War Memorial Stadium
Review by Gary
Completed in 1948, War Memorial Stadium in Hampton, Virginia was first home to the Baby Dodgers, Brooklyn’s Class A farm team. Today, it is home to the Peninsula Pilots of the collegiate Coastal Plain League. The team takes its name from various Carolina League teams that played here on and off from 1971 to 1992. Major League stars like Johnny Bench, Gary Carter and Ryan Zimmerman all called War Memorial home before making it to the “Bigs”.
In 2001, Henry Morgan, born and raised in Hampton, purchased the team and invested his own money into the park, along with other private funding. Some of the new features that he and his partners added include a video/scoreboard, field lighting system, patio-style corporate boxes, and a picnic area that features a full service Tiki Bar. Upgraded dugouts, sound system, party deck, renovated clubhouses and restroom facilities nicely compliment the spectacular wooden roof, grandstand benches and floorboards that have withstood the weather of this coastal Virginia town.
Lighting under the grandstand roof nicely illuminates the woodwork while providing lighting for the fans after sunset. Two concrete ticket kiosks at each entry behind home plate are no longer used, but offer a unique look at the way tickets were purchased years ago.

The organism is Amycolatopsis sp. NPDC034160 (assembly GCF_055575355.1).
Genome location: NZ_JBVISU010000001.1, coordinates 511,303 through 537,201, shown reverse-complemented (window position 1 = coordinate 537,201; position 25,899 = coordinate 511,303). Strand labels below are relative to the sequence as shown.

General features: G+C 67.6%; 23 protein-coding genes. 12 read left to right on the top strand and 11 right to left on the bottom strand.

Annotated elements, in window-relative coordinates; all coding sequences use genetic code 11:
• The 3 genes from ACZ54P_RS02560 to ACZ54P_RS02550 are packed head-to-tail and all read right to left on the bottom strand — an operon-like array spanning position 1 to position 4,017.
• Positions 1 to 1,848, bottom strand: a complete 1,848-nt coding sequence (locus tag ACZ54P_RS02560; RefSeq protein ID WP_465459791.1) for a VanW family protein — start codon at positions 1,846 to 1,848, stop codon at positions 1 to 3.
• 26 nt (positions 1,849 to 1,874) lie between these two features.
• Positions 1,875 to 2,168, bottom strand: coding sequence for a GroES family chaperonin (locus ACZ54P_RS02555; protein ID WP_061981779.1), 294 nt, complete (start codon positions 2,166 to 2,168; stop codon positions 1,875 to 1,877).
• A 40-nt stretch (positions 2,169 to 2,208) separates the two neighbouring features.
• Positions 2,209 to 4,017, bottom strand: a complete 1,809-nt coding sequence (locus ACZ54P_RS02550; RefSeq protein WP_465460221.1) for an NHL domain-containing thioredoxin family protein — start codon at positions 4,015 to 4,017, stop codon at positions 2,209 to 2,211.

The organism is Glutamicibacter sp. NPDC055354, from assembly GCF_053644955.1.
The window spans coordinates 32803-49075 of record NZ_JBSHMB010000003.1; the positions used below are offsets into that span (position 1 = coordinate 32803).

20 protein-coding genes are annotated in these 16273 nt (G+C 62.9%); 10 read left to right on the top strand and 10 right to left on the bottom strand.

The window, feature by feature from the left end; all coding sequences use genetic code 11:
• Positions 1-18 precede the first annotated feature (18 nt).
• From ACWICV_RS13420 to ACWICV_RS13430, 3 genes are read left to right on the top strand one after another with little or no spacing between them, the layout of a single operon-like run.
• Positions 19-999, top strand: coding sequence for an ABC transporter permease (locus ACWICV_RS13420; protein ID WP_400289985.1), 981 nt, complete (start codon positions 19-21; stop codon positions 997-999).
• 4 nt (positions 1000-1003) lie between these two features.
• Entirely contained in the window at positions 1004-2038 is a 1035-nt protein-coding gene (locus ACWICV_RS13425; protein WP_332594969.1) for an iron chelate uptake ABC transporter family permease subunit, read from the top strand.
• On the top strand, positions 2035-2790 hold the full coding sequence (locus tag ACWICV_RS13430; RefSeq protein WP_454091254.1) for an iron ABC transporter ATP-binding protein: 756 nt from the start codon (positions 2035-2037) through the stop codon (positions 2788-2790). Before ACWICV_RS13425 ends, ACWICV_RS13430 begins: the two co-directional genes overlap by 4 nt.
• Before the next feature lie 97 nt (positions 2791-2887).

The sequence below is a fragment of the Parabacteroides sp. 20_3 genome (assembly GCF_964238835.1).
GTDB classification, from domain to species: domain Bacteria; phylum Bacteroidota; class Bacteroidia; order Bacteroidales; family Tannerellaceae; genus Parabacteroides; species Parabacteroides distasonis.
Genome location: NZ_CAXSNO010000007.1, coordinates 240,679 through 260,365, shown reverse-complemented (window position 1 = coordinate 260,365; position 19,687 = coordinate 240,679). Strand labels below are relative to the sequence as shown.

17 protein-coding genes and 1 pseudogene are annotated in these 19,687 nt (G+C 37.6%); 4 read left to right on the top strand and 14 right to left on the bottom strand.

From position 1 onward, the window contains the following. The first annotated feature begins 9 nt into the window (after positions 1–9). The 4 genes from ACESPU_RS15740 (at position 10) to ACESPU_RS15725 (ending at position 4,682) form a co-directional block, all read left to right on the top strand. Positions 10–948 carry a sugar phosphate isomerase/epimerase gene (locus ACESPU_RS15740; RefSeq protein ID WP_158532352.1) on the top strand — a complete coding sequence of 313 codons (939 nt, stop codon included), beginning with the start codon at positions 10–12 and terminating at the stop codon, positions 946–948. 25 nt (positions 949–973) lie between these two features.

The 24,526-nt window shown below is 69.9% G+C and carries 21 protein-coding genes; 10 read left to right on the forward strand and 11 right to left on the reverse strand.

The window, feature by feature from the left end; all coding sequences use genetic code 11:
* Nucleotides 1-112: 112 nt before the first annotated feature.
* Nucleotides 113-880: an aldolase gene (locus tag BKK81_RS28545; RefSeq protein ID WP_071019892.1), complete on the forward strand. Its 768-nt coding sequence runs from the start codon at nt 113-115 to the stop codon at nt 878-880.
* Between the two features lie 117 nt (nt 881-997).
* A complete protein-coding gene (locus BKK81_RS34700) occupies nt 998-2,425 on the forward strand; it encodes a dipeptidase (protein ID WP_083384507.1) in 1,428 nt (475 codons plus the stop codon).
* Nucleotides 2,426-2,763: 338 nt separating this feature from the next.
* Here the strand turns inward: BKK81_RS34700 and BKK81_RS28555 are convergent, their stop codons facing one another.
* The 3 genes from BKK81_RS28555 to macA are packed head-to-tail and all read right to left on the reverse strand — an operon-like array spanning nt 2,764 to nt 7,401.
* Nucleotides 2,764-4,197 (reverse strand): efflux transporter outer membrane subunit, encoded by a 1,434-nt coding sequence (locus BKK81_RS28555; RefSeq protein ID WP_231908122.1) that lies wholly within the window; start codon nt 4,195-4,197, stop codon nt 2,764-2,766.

For the first time in my ballgame attending experience, I witnessed a “bat-tism”. This ceremony features a new parent bringing their baby onto to the field to be welcomed to its first ballgame. On this evening, the proud papa raised his kid up to the crowd like Simba in The Lion King. The child was then given to the mascot, a 6-foot seagull wearing a flight cap and jacket. It is unknown what permanent psychological damage was inflicted, but the crowd gave the kid a nice ovation.
While I liked the addition of the seats and tables lining the first level of seating, I didn’t care for the netting that protected every seat under the grandstand. The only places you could see the action without netting in front of you were down the lines, but those views were obstructed at points by the above-ground dugouts. On this Saturday night that threatened torrential rains, many of the 3,750 seats were filled to watch the Pilots battle the Wilson Tobs. Both teams sported unique and colorful uniforms that fans of the 1980’s Houston Astros or Joseph and the Amazing Technicolor Dreamcoat would appreciate.